Women’s March: Massive Crowds Take Over DC and Cities Around the Country

Theo Wargo/Getty Images

Singer-actress Janelle Monáe said a prayer with her fellow performers before taking the stage to raucous cheers at Saturday’s Women’s March, which drew a gargantuan crowd that packed the National Mall from the streets east of the U.S. Capitol all the way west past 17th Street.

“I want to remind you that it was woman who gave you Dr. Martin Luther King Jr. It was woman that gave you Malcolm X. And according to the Bible, it was a woman who gave you Jesus,” the star of the hit movie Hidden Figures told the boisterous audience, which cheered, chanted and waved signs during a rally that ran for more than four hours before the actual march began. “Embrace the things that make you unique, even if it makes others uncomfortable.”


Monae then launched into her social-activist anthem “Hell You Talmbout,” which she began by exhorting the crowd to yell, “Sandra Bland, say her name!” Bland was an African-American woman found dead in a Texas jail days after being pulled over for failing to use her turn signal in July 2015.

The diverse throng that clogged the streets in every direction heading to the National Mall looked and felt very much like the celebratory crowd that came out to hail the inauguration of President Barack Obama in 2009. Organizers say there were more than 670 “sister marches” planned all over the country and around the world.


Massive crowds filled many major U.S. cities, including Los Angeles and Chicago, where organizers officially canceled the march part of the program because of crowd sizes, but people walked through that city’s downtown anyway.

In New York City, the march ended near Trump Tower. Entertainer Whoopi Goldberg joined in, telling the crowd: “This is on us. This change is on us.”

A mother embraces her daughter during the Women’s March on Jan. 21, 2017, in Washington, D.C. (Joshua Lott/AFP/Getty Images)

There were young people, senior citizens, LBGTQ activists and grinning folk of every color carrying a range of signs reading everything from “Queer Power” to “The World Is Watching” to “Marching for Women: Again.” Marion Thompson drove from Utica, N.Y., carrying a sign that said: “Trump: We Don’t Want You Grabbing Our Cuntry.” [Editor’s note: Yes, that is how she spelled it.]


“I’m embarrassed and scared. I’m embarrassed that he is our president,” Thompson declared. “I didn’t like his inaugural speech. It was very self-centered, and he’s really not going to do anything for us or the people who voted for him. I feel scared because it’s obvious that he’s not for any minority.”

Robert Mitchner, carrying a sign reading “Flint Lives Matter,” says the water crisis that has disproportionately affected low-income residents and people of color in his city of Flint, Mich., has not improved and people are still drinking and bathing themselves and their children in bottled water.


“I’m trying to get Donald Trump out of the White House,” Mitchner says, adding that he worries that Trump’s policies could involve cutting food stamps and other assistance to people who need help. “It will hurt people of color. It’s going to hurt me and my children. It’s going to hurt everyone.”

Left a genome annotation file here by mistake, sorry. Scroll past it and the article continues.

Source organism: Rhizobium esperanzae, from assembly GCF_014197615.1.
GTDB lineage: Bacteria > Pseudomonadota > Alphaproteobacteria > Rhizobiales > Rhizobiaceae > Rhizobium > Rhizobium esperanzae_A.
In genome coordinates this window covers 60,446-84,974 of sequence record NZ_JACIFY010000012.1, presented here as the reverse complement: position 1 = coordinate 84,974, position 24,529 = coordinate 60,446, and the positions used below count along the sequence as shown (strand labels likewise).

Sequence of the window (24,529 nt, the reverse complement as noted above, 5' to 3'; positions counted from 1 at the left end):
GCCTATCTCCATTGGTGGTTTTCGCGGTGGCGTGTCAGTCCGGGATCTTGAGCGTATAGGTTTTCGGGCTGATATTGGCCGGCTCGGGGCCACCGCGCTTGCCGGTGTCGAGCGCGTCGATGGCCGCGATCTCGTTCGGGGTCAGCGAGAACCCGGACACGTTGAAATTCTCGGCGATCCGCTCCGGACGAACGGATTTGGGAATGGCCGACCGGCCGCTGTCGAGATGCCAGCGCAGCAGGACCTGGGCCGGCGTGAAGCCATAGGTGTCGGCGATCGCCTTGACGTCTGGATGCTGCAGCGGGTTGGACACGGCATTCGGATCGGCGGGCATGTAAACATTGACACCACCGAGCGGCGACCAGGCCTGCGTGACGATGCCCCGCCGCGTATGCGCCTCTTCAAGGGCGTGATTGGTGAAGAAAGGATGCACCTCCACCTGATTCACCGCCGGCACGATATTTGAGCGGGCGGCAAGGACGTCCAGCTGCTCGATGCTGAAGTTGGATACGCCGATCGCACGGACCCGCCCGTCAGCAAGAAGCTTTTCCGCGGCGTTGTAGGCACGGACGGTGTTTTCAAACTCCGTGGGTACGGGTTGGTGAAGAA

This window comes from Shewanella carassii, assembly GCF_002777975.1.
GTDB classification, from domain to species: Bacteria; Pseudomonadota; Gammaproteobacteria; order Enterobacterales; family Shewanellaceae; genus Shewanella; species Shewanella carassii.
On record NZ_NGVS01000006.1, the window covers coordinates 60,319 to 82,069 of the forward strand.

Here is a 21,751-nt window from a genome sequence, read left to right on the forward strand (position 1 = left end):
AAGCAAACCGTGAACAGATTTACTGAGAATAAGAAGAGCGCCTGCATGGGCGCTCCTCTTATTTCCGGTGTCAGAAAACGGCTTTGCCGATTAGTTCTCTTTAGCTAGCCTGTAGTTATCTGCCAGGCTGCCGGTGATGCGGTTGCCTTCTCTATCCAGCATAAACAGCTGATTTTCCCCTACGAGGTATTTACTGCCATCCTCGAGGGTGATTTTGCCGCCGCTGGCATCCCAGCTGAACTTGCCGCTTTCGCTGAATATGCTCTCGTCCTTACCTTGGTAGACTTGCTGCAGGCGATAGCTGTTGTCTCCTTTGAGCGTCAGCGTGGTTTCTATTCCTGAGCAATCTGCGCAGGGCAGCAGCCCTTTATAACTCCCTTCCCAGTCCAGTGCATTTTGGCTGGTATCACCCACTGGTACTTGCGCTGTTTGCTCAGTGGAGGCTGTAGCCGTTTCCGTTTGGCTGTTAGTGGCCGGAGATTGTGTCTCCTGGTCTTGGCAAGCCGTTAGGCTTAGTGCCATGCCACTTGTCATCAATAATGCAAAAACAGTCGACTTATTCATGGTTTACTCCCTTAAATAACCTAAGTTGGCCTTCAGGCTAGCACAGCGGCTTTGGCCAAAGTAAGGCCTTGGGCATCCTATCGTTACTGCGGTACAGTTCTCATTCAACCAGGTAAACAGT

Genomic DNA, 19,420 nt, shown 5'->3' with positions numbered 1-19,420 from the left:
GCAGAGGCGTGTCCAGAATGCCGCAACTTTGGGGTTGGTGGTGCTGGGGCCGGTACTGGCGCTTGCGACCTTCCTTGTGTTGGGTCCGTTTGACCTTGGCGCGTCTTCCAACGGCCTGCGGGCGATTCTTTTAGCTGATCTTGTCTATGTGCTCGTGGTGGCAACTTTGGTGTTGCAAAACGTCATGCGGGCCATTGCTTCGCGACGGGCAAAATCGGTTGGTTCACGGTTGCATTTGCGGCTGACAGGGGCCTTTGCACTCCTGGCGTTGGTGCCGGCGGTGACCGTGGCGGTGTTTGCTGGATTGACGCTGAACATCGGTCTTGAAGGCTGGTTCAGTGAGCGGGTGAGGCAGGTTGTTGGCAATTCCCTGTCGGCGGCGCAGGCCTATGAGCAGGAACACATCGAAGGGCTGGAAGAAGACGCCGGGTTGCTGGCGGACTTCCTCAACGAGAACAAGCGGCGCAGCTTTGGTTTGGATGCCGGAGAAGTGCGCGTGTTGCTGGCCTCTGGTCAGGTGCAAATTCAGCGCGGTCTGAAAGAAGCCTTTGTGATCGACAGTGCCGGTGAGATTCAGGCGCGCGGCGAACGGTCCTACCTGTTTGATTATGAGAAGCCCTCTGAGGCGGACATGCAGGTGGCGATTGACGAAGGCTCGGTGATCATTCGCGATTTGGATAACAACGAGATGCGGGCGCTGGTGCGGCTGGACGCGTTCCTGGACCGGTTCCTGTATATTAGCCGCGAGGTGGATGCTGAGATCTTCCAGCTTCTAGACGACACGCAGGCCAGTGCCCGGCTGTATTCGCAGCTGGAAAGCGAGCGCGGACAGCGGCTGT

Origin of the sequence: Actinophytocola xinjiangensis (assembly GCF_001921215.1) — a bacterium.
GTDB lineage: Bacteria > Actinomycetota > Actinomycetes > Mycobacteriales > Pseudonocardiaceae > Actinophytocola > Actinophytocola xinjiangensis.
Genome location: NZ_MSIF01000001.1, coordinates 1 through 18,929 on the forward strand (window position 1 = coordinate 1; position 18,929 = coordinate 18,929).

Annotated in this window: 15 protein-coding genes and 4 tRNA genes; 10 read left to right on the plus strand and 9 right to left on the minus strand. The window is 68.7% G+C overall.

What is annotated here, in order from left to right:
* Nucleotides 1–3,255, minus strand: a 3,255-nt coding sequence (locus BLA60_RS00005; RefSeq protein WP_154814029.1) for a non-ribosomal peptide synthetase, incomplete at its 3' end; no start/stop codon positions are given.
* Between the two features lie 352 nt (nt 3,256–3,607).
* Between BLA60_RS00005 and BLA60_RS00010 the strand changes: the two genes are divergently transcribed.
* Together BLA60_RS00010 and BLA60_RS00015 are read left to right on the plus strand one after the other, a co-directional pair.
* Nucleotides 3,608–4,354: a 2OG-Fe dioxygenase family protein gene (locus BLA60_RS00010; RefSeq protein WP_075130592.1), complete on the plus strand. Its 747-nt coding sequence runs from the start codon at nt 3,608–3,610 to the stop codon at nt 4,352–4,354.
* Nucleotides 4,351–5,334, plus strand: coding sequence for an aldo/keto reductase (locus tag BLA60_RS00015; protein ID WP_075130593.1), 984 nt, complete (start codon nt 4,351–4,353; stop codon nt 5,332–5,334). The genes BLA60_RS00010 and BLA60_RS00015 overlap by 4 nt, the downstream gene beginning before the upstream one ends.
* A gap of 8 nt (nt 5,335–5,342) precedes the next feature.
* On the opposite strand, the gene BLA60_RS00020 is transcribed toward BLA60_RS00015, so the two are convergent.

“I just want his four years to go by really quickly,” says Nicole Solomon, who came from Bowie, Md., with her 16-year-old goddaughter. But she adds that it is not all about President Trump: “I’m marching for women’s rights, period. Being paid the same amount as a man for doing the exact same work. But I don’t think he is for us ... I mean women, I mean black people I mean all of the above.”


Civil rights activist the Rev. Jesse Jackson Sr. was greeted by chants of “Keep hope alive,” the slogan from his 1988 presidential campaign, as he arrived at the backstage area.

“One senses in this crowd a great sense of resistance, which can be felt across the country,” Jackson says. “We know several things. Hillary [Clinton] in this election got the most votes. That should have been enough to win. ... What’s missing from the narrative is the hacking of the black vote in North Carolina, Pennsylvania and Michigan.”


Actress America Ferrera kicked off the rally this morning with a rousing speech that brought many in the extremely packed crowd to their feet cheering.

“It’s a heartrending time to be both a women and an immigrant in this country. Our dignity, our character, our rights have all been under attack and a platform of hate and division assumed power yesterday,” Ferrera told the shouting crush of people. “But the president is not America! His Cabinet is not America! Congress is not America! And we are here to stay!”


Veteran activist Gloria Steinem got the few who were sitting down to their feet: “We have people power and we will use it!”

Steinem said that she had never seen such an outpouring of what she called energy and true democracy in her long life. She also took a few jabs at President Trump.


“A Twitter finger must not become a trigger finger,” Steinem said to loud cheers and applause. “Do not try to divide us. If you force the Muslims to register, we will all register.”

Other celebrities seen at the event included Julia Roberts, Alicia Keys, Maxwell, Ashley Judd and iconic civil rights leader Angela Davis.


“This is ground zero for the struggle for social justice,” Davis said. “We who believe in freedom cannot rest until it comes.”

Share This Story